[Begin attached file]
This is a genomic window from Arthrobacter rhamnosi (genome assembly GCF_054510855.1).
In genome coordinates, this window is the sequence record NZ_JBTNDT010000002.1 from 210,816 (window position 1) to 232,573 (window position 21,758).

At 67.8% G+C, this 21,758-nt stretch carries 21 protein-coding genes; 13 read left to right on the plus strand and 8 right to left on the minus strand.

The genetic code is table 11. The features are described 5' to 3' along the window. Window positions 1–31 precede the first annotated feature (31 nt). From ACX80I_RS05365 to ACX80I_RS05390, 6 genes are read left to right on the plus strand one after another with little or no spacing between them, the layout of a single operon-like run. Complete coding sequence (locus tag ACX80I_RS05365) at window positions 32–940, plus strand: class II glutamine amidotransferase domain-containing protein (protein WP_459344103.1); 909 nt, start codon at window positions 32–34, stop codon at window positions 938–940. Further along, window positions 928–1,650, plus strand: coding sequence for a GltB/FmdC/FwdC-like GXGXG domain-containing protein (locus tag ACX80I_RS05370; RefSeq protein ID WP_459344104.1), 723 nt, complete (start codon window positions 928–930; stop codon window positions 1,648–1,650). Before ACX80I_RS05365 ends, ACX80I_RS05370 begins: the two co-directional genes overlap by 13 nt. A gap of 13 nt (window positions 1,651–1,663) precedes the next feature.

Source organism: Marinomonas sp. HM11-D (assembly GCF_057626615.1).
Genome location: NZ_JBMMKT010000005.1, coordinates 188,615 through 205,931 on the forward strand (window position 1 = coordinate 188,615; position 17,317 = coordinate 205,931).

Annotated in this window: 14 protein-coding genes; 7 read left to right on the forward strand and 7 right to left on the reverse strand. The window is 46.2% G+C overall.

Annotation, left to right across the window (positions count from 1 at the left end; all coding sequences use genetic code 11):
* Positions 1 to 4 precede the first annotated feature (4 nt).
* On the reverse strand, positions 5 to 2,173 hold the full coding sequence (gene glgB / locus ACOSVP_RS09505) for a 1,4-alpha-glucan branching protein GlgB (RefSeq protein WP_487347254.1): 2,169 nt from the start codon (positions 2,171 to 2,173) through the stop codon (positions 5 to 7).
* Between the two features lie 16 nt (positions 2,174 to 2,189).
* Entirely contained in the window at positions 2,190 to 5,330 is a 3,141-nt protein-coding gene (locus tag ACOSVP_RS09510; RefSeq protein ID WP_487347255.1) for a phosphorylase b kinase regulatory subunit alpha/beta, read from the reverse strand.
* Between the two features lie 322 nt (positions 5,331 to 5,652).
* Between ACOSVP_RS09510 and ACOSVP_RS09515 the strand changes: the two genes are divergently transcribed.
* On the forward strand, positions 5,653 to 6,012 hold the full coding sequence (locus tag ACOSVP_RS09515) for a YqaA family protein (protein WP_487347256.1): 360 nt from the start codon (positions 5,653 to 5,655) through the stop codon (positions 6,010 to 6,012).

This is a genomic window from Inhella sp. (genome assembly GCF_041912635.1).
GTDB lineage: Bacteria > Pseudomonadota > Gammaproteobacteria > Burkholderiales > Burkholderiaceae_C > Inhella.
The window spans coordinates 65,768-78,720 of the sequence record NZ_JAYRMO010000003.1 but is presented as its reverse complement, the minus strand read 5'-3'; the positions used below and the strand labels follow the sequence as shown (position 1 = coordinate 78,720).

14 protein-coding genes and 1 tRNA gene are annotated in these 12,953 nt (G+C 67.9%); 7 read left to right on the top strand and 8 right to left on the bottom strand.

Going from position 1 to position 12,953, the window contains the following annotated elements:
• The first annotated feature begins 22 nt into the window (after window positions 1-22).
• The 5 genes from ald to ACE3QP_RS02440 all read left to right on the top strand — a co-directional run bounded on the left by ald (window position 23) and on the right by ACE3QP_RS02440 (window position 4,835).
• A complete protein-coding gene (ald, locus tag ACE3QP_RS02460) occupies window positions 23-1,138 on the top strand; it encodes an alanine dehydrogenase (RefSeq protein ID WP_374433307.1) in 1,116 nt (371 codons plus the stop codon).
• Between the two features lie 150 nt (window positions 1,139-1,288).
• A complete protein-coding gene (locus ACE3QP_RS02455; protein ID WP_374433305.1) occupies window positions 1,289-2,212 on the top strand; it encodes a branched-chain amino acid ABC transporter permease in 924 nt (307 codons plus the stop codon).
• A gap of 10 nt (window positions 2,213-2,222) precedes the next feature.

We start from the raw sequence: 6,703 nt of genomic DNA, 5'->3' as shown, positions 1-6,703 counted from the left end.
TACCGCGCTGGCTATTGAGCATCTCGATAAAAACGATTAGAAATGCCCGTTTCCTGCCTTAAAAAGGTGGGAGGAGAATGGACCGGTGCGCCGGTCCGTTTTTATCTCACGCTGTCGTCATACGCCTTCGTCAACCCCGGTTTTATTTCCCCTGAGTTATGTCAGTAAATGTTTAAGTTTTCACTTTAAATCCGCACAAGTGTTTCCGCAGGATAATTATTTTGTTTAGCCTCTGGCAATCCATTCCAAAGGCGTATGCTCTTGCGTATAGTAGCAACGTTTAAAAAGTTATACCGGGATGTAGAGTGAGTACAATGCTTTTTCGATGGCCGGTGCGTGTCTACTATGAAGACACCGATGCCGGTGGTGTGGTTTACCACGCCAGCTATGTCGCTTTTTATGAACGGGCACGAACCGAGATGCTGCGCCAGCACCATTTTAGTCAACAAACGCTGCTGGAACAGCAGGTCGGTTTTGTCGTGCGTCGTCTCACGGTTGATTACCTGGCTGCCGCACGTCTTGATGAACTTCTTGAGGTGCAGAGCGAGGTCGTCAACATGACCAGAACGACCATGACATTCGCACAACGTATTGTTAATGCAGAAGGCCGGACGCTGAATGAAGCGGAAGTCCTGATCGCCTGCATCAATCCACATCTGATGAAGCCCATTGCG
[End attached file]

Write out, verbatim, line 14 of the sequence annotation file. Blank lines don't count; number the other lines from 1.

* Between ACOSVP_RS09510 and ACOSVP_RS09515 the strand changes: the two genes are divergently transcribed.